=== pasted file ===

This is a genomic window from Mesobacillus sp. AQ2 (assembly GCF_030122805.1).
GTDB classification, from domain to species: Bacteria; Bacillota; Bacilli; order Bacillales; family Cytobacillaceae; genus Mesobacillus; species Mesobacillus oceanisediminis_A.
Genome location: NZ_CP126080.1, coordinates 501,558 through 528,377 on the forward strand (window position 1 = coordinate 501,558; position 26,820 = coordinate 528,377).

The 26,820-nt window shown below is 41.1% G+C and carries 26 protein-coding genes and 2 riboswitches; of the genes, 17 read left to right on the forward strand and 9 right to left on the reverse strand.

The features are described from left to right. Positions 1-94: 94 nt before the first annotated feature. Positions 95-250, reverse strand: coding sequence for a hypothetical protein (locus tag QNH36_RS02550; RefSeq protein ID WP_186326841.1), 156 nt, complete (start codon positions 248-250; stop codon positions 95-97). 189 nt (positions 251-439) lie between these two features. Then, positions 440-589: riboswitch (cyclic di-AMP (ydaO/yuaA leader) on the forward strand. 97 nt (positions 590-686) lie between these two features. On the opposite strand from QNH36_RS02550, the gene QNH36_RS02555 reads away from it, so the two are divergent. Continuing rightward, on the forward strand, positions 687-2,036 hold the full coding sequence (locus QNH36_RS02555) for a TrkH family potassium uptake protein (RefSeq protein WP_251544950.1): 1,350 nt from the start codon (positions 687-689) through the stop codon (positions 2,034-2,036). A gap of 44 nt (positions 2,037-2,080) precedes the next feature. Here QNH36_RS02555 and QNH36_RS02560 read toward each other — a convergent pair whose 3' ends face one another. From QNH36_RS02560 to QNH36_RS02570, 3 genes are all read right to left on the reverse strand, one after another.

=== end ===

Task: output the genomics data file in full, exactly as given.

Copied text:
This is a genomic window from Mesobacillus sp. AQ2 (assembly GCF_030122805.1).
GTDB classification, from domain to species: Bacteria; Bacillota; Bacilli; order Bacillales; family Cytobacillaceae; genus Mesobacillus; species Mesobacillus oceanisediminis_A.
Genome location: NZ_CP126080.1, coordinates 501,558 through 528,377 on the forward strand (window position 1 = coordinate 501,558; position 26,820 = coordinate 528,377).

The 26,820-nt window shown below is 41.1% G+C and carries 26 protein-coding genes and 2 riboswitches; of the genes, 17 read left to right on the forward strand and 9 right to left on the reverse strand.

The features are described from left to right. Positions 1-94: 94 nt before the first annotated feature. Positions 95-250, reverse strand: coding sequence for a hypothetical protein (locus tag QNH36_RS02550; RefSeq protein ID WP_186326841.1), 156 nt, complete (start codon positions 248-250; stop codon positions 95-97). 189 nt (positions 251-439) lie between these two features. Then, positions 440-589: riboswitch (cyclic di-AMP (ydaO/yuaA leader) on the forward strand. 97 nt (positions 590-686) lie between these two features. On the opposite strand from QNH36_RS02550, the gene QNH36_RS02555 reads away from it, so the two are divergent. Continuing rightward, on the forward strand, positions 687-2,036 hold the full coding sequence (locus QNH36_RS02555) for a TrkH family potassium uptake protein (RefSeq protein WP_251544950.1): 1,350 nt from the start codon (positions 687-689) through the stop codon (positions 2,034-2,036). A gap of 44 nt (positions 2,037-2,080) precedes the next feature. Here QNH36_RS02555 and QNH36_RS02560 read toward each other — a convergent pair whose 3' ends face one another. From QNH36_RS02560 to QNH36_RS02570, 3 genes are all read right to left on the reverse strand, one after another.